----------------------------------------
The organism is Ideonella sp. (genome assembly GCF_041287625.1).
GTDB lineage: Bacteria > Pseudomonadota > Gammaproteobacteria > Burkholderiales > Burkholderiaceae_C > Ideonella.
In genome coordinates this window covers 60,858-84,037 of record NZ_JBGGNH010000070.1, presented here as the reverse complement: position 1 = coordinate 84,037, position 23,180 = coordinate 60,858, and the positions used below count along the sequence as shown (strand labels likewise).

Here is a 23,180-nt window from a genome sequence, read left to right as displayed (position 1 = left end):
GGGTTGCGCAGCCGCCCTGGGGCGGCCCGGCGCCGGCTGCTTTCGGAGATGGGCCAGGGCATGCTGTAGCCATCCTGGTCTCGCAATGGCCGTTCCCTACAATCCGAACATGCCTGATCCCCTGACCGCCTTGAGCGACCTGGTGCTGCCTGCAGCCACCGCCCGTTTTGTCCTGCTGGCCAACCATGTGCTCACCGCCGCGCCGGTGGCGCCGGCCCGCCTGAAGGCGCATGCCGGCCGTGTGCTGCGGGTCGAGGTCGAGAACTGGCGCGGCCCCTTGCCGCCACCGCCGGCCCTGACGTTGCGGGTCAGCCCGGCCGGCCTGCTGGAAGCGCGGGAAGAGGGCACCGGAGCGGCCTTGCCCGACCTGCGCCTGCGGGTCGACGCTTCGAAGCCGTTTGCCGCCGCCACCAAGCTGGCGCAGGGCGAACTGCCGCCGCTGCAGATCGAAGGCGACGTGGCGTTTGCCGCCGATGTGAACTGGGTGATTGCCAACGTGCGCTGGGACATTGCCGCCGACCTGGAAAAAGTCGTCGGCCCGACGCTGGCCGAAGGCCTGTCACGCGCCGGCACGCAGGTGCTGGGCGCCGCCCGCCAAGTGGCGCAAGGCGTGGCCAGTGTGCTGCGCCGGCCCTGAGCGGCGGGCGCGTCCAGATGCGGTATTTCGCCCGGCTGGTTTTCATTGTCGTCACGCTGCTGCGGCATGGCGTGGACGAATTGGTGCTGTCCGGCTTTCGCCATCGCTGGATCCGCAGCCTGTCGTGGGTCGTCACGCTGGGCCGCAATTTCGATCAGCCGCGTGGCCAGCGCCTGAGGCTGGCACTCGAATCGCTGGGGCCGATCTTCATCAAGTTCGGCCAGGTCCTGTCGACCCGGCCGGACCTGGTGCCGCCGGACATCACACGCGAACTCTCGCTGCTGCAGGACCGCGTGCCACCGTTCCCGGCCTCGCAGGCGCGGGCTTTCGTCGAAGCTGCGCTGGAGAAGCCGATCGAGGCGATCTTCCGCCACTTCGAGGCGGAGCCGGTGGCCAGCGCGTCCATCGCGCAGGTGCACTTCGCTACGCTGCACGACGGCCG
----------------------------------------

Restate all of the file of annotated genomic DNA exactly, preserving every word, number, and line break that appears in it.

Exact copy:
The organism is Ideonella sp. (genome assembly GCF_041287625.1).
GTDB lineage: Bacteria > Pseudomonadota > Gammaproteobacteria > Burkholderiales > Burkholderiaceae_C > Ideonella.
In genome coordinates this window covers 60,858-84,037 of record NZ_JBGGNH010000070.1, presented here as the reverse complement: position 1 = coordinate 84,037, position 23,180 = coordinate 60,858, and the positions used below count along the sequence as shown (strand labels likewise).

Here is a 23,180-nt window from a genome sequence, read left to right as displayed (position 1 = left end):
GGGTTGCGCAGCCGCCCTGGGGCGGCCCGGCGCCGGCTGCTTTCGGAGATGGGCCAGGGCATGCTGTAGCCATCCTGGTCTCGCAATGGCCGTTCCCTACAATCCGAACATGCCTGATCCCCTGACCGCCTTGAGCGACCTGGTGCTGCCTGCAGCCACCGCCCGTTTTGTCCTGCTGGCCAACCATGTGCTCACCGCCGCGCCGGTGGCGCCGGCCCGCCTGAAGGCGCATGCCGGCCGTGTGCTGCGGGTCGAGGTCGAGAACTGGCGCGGCCCCTTGCCGCCACCGCCGGCCCTGACGTTGCGGGTCAGCCCGGCCGGCCTGCTGGAAGCGCGGGAAGAGGGCACCGGAGCGGCCTTGCCCGACCTGCGCCTGCGGGTCGACGCTTCGAAGCCGTTTGCCGCCGCCACCAAGCTGGCGCAGGGCGAACTGCCGCCGCTGCAGATCGAAGGCGACGTGGCGTTTGCCGCCGATGTGAACTGGGTGATTGCCAACGTGCGCTGGGACATTGCCGCCGACCTGGAAAAAGTCGTCGGCCCGACGCTGGCCGAAGGCCTGTCACGCGCCGGCACGCAGGTGCTGGGCGCCGCCCGCCAAGTGGCGCAAGGCGTGGCCAGTGTGCTGCGCCGGCCCTGAGCGGCGGGCGCGTCCAGATGCGGTATTTCGCCCGGCTGGTTTTCATTGTCGTCACGCTGCTGCGGCATGGCGTGGACGAATTGGTGCTGTCCGGCTTTCGCCATCGCTGGATCCGCAGCCTGTCGTGGGTCGTCACGCTGGGCCGCAATTTCGATCAGCCGCGTGGCCAGCGCCTGAGGCTGGCACTCGAATCGCTGGGGCCGATCTTCATCAAGTTCGGCCAGGTCCTGTCGACCCGGCCGGACCTGGTGCCGCCGGACATCACACGCGAACTCTCGCTGCTGCAGGACCGCGTGCCACCGTTCCCGGCCTCGCAGGCGCGGGCTTTCGTCGAAGCTGCGCTGGAGAAGCCGATCGAGGCGATCTTCCGCCACTTCGAGGCGGAGCCGGTGGCCAGCGCGTCCATCGCGCAGGTGCACTTCGCTACGCTGCACGACGGCCG